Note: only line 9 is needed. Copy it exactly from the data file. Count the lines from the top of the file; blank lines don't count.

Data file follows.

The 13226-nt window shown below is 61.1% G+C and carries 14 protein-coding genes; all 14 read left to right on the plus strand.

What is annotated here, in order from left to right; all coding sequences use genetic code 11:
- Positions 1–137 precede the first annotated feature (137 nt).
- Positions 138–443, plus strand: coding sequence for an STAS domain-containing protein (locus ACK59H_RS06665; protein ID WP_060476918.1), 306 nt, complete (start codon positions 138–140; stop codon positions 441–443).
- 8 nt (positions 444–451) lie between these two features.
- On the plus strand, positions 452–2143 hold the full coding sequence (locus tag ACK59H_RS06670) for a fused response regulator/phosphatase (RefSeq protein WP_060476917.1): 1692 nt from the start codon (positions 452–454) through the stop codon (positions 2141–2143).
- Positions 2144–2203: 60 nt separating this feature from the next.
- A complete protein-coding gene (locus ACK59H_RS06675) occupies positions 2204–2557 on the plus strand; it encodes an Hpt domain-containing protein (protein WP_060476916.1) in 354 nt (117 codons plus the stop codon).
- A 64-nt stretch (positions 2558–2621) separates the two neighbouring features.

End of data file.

- A 64-nt stretch (positions 2558–2621) separates the two neighbouring features.